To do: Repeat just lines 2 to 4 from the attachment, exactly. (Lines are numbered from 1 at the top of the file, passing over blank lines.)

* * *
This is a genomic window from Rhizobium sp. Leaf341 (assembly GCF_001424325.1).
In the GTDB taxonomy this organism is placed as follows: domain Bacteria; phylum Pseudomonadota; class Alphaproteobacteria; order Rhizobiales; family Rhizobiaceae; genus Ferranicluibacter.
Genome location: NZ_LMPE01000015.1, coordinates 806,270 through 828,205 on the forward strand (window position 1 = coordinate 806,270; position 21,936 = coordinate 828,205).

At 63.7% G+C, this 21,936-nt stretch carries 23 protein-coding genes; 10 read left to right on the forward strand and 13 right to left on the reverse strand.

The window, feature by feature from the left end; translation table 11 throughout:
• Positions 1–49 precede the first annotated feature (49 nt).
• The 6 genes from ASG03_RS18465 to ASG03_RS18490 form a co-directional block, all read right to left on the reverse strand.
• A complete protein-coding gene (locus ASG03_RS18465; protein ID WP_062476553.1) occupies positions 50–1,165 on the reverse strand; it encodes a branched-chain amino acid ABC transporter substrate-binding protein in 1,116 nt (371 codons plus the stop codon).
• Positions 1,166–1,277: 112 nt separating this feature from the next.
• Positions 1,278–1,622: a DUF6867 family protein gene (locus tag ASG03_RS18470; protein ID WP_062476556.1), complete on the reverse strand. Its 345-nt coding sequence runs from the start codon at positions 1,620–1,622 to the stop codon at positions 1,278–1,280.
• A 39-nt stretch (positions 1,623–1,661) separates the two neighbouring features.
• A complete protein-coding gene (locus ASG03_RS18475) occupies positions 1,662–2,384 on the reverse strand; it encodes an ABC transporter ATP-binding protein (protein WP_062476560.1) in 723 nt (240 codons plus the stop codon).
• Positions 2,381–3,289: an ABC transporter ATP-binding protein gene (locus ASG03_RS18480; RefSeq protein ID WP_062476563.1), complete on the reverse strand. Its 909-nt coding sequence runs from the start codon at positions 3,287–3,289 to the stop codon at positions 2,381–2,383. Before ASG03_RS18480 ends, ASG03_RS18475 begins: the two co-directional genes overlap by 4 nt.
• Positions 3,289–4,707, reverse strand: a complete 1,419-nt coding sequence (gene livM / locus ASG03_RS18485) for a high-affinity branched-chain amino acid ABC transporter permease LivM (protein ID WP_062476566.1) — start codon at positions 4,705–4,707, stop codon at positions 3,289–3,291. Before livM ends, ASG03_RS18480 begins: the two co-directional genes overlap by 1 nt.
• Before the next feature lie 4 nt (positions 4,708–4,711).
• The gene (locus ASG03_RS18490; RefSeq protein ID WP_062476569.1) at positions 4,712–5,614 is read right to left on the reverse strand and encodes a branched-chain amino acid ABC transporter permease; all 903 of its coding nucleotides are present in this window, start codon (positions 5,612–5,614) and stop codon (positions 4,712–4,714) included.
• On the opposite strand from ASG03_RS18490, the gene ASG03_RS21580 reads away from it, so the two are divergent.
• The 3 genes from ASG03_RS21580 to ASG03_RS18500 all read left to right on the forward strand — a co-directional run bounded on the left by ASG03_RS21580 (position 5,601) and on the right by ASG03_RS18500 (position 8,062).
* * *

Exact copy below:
In the GTDB taxonomy this organism is placed as follows: domain Bacteria; phylum Pseudomonadota; class Alphaproteobacteria; order Rhizobiales; family Rhizobiaceae; genus Ferranicluibacter.
Genome location: NZ_LMPE01000015.1, coordinates 806,270 through 828,205 on the forward strand (window position 1 = coordinate 806,270; position 21,936 = coordinate 828,205).

At 63.7% G+C, this 21,936-nt stretch carries 23 protein-coding genes; 10 read left to right on the forward strand and 13 right to left on the reverse strand.